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Public Lavatories

Volume 707: debated on Tuesday 3 February 2009

Questions

Asked by

To ask Her Majesty's Government what steps they are taking to ensure adequate provision of lavatories for public use. [HL945]

The provision of public toilets is primarily the responsibility of local authorities. The Government have taken action over the past 12 months to highlight the importance of good quality public toilets, and the positive action that local authorities and others can take to improve public access to these facilities. This includes the publication of a strategic guide on Improving Public Access to Better Quality Toilets, and more detailed guidance on community toilet schemes and the SatLav text messaging service.

Asked by

To ask Her Majesty's Government what steps they are taking to ensure local authorities require the inclusion of lavatories for public use and prohibit the use of turnstiles to control access to those lavatories when granting planning permission. [HL946]

Decisions about toilet provision should form part of each local authority's strategic planning, taking into account varying needs at regional, district and local level. The strategic guide Improving Public Access to Better Quality Toilets highlighted a range of options available to local authorities and their partners. These include the use of planning obligations (sometimes referred to as Section 106 agreements) which can be attached to a planning permission to prescribe the nature of new development (eg by requiring provision of public lavatories), to ensure certain benefits or to secure a contribution (financial or in-kind) from a developer to mitigate the impact of a development.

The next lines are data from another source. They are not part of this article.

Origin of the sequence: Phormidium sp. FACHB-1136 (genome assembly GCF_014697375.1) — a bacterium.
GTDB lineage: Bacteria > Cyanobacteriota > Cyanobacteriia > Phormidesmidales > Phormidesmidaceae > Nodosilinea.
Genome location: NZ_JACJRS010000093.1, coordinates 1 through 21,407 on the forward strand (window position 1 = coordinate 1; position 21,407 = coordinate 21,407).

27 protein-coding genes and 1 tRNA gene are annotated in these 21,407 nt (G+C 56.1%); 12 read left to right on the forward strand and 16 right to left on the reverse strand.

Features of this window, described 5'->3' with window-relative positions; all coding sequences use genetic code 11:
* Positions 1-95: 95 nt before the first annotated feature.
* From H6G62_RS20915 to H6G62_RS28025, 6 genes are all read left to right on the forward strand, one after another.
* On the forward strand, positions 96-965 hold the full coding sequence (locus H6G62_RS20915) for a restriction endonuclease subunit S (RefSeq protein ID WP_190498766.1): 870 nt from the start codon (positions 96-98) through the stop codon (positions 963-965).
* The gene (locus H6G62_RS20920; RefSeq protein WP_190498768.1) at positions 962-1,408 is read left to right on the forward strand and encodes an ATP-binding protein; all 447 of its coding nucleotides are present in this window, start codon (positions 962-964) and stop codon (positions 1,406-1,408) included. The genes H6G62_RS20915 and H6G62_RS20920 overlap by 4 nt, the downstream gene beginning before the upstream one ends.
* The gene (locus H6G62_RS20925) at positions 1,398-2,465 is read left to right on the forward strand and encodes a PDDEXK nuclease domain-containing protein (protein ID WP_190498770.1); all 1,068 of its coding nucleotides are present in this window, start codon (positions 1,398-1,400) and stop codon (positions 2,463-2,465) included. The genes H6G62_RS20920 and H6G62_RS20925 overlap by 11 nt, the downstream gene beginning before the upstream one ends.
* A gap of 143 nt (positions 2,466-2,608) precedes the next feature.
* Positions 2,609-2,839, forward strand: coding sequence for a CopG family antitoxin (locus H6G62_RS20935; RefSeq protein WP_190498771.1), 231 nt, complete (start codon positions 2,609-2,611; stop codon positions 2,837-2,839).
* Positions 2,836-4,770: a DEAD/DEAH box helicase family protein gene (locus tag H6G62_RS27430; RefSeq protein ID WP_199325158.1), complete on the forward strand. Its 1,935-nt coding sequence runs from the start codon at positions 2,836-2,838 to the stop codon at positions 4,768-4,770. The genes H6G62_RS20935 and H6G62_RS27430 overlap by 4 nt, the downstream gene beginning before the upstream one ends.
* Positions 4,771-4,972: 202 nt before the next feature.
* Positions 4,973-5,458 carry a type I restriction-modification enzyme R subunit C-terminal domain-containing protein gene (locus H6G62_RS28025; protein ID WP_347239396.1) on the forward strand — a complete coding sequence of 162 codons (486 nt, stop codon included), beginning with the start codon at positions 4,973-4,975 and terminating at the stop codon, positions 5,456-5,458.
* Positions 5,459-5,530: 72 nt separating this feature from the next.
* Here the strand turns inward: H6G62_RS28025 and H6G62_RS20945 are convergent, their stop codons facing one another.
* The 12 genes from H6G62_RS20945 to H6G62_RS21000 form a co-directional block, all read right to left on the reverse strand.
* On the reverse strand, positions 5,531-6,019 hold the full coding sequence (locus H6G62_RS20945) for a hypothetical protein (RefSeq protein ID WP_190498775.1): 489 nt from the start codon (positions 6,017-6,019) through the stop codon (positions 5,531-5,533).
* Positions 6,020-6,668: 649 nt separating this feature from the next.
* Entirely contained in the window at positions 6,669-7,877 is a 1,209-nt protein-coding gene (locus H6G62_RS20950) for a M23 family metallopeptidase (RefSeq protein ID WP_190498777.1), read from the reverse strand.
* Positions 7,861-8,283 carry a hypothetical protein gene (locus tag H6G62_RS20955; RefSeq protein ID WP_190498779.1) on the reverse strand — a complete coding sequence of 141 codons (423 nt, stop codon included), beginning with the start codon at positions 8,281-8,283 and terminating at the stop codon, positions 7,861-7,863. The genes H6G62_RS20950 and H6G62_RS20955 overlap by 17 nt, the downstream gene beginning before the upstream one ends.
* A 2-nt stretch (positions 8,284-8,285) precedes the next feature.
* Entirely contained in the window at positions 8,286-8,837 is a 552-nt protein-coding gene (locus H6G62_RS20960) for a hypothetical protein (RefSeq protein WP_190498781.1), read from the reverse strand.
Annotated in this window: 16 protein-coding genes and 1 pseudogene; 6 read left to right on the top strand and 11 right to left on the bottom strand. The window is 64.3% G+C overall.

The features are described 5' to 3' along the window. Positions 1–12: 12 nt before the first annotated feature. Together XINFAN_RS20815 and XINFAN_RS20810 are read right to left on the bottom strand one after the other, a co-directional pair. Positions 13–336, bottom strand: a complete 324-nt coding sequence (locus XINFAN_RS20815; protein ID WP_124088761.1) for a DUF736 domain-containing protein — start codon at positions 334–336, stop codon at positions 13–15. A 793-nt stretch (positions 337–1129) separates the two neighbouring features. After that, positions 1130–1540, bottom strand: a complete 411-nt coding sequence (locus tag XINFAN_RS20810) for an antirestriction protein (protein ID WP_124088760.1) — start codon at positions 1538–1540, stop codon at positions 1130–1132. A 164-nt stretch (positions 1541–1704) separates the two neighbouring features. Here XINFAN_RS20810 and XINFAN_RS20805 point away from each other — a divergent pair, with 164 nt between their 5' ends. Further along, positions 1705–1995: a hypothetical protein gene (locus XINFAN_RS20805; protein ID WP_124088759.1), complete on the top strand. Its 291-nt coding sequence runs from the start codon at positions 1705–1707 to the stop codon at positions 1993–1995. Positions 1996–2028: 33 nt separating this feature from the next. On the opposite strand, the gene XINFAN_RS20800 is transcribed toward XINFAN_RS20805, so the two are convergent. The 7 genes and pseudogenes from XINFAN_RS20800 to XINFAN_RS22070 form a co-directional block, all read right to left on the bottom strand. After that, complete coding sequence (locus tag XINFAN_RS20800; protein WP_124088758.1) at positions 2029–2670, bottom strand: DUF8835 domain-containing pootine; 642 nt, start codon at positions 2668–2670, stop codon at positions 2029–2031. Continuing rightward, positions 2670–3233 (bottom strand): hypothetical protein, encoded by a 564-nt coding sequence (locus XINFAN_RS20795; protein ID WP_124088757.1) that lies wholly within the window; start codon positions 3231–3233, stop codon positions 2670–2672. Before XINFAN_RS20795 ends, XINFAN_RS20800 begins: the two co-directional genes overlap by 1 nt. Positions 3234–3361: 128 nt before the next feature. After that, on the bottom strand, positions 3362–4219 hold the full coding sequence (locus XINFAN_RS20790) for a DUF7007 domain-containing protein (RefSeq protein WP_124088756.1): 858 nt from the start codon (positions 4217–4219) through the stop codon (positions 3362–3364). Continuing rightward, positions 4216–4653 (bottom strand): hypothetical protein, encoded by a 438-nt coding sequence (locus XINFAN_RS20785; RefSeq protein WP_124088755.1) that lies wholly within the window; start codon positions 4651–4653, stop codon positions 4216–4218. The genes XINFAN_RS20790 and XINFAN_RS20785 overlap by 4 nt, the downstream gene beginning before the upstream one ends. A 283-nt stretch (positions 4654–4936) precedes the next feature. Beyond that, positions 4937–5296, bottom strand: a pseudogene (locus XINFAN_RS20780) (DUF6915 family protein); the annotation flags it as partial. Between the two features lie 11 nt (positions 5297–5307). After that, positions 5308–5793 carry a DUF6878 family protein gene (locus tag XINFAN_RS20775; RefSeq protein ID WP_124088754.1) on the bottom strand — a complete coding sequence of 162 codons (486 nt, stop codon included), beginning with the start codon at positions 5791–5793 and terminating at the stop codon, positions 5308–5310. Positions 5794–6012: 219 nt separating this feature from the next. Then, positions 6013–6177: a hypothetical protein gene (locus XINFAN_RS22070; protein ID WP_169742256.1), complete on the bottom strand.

Asked by

To ask Her Majesty's Government what assessment they have made of the effect on disabled people, pregnant women and elderly people of turnstiles used as a means of controlling access to lavatories for public use in private developments. [HL977]

It is for local planning authorities to assess the impact of proposed developments as part of the planning application process, and new developments should comply with the relevant requirements of the building regulations. In addition, the disability discrimination legislation requires service providers to make reasonable adjustments to enable disabled people to access those services. This includes toilets provided for public use in private developments.